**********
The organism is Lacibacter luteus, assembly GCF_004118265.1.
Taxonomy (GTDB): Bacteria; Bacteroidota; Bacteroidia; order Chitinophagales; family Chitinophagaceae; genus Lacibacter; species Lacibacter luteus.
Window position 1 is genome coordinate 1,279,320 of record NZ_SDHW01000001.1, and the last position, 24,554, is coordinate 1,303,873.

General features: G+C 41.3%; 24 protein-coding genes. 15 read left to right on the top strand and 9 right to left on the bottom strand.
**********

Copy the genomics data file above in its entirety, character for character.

The organism is Lacibacter luteus, assembly GCF_004118265.1.
Taxonomy (GTDB): Bacteria; Bacteroidota; Bacteroidia; order Chitinophagales; family Chitinophagaceae; genus Lacibacter; species Lacibacter luteus.
Window position 1 is genome coordinate 1,279,320 of record NZ_SDHW01000001.1, and the last position, 24,554, is coordinate 1,303,873.

General features: G+C 41.3%; 24 protein-coding genes. 15 read left to right on the top strand and 9 right to left on the bottom strand.